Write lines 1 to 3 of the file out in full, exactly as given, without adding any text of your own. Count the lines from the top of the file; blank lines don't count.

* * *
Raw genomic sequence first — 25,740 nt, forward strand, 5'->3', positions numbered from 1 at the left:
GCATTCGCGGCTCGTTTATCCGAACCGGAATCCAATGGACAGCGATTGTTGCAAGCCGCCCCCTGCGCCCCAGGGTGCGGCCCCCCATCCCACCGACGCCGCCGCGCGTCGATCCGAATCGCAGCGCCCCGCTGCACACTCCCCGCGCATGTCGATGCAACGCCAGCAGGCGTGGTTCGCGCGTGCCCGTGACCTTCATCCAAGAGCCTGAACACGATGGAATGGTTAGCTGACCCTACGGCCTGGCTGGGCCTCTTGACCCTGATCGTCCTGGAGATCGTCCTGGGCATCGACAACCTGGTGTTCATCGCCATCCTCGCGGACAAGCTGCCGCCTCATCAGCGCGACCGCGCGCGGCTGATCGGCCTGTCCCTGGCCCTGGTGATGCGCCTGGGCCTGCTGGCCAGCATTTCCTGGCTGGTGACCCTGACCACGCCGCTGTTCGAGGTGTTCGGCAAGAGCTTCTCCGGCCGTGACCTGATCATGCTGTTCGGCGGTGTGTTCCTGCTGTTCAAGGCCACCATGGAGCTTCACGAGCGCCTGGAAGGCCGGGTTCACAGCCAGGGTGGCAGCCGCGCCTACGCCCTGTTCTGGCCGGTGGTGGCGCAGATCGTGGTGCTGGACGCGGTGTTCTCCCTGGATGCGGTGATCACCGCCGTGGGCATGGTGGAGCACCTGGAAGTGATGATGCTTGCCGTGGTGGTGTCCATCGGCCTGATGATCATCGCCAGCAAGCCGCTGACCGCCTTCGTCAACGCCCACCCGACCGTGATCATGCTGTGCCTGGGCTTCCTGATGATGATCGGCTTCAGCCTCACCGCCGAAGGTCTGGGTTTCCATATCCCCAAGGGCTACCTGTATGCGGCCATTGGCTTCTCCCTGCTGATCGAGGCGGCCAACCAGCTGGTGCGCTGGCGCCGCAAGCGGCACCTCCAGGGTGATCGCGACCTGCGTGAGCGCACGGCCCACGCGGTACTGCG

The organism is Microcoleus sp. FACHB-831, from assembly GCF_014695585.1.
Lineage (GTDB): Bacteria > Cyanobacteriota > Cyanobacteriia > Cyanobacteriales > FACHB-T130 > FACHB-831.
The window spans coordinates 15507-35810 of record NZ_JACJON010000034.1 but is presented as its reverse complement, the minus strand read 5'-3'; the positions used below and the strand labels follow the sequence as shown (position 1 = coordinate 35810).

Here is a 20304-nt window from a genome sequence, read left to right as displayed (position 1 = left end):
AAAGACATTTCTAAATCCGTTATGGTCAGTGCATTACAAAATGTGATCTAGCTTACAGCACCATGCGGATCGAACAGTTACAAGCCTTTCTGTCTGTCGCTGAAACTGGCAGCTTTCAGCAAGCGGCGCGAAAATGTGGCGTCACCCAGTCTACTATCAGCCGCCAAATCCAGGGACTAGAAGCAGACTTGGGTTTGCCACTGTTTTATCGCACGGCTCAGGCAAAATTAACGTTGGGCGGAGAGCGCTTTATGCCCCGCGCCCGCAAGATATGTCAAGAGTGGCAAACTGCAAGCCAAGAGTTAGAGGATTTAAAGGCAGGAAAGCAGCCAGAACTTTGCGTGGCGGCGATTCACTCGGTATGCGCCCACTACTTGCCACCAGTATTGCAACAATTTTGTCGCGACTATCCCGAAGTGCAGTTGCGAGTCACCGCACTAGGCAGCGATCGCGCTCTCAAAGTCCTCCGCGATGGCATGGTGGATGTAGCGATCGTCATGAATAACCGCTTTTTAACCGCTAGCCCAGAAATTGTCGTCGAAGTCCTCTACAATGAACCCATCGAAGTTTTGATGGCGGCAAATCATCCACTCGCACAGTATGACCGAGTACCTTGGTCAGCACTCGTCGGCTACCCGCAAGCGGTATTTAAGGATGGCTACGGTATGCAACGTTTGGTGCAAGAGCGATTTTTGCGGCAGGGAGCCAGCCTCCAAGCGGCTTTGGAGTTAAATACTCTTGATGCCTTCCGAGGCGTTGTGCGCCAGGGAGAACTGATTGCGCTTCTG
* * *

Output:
Raw genomic sequence first — 25,740 nt, forward strand, 5'->3', positions numbered from 1 at the left:
GCATTCGCGGCTCGTTTATCCGAACCGGAATCCAATGGACAGCGATTGTTGCAAGCCGCCCCCTGCGCCCCAGGGTGCGGCCCCCCATCCCACCGACGCCGCCGCGCGTCGATCCGAATCGCAGCGCCCCGCTGCACACTCCCCGCGCATGTCGATGCAACGCCAGCAGGCGTGGTTCGCGCGTGCCCGTGACCTTCATCCAAGAGCCTGAACACGATGGAATGGTTAGCTGACCCTACGGCCTGGCTGGGCCTCTTGACCCTGATCGTCCTGGAGATCGTCCTGGGCATCGACAACCTGGTGTTCATCGCCATCCTCGCGGACAAGCTGCCGCCTCATCAGCGCGACCGCGCGCGGCTGATCGGCCTGTCCCTGGCCCTGGTGATGCGCCTGGGCCTGCTGGCCAGCATTTCCTGGCTGGTGACCCTGACCACGCCGCTGTTCGAGGTGTTCGGCAAGAGCTTCTCCGGCCGTGACCTGATCATGCTGTTCGGCGGTGTGTTCCTGCTGTTCAAGGCCACCATGGAGCTTCACGAGCGCCTGGAAGGCCGGGTTCACAGCCAGGGTGGCAGCCGCGCCTACGCCCTGTTCTGGCCGGTGGTGGCGCAGATCGTGGTGCTGGACGCGGTGTTCTCCCTGGATGCGGTGATCACCGCCGTGGGCATGGTGGAGCACCTGGAAGTGATGATGCTTGCCGTGGTGGTGTCCATCGGCCTGATGATCATCGCCAGCAAGCCGCTGACCGCCTTCGTCAACGCCCACCCGACCGTGATCATGCTGTGCCTGGGCTTCCTGATGATGATCGGCTTCAGCCTCACCGCCGAAGGTCTGGGTTTCCATATCCCCAAGGGCTACCTGTATGCGGCCATTGGCTTCTCCCTGCTGATCGAGGCGGCCAACCAGCTGGTGCGCTGGCGCCGCAAGCGGCACCTCCAGGGTGATCGCGACCTGCGTGAGCGCACGGCCCACGCGGTACTGCG

The organism is Microcoleus sp. FACHB-831, from assembly GCF_014695585.1.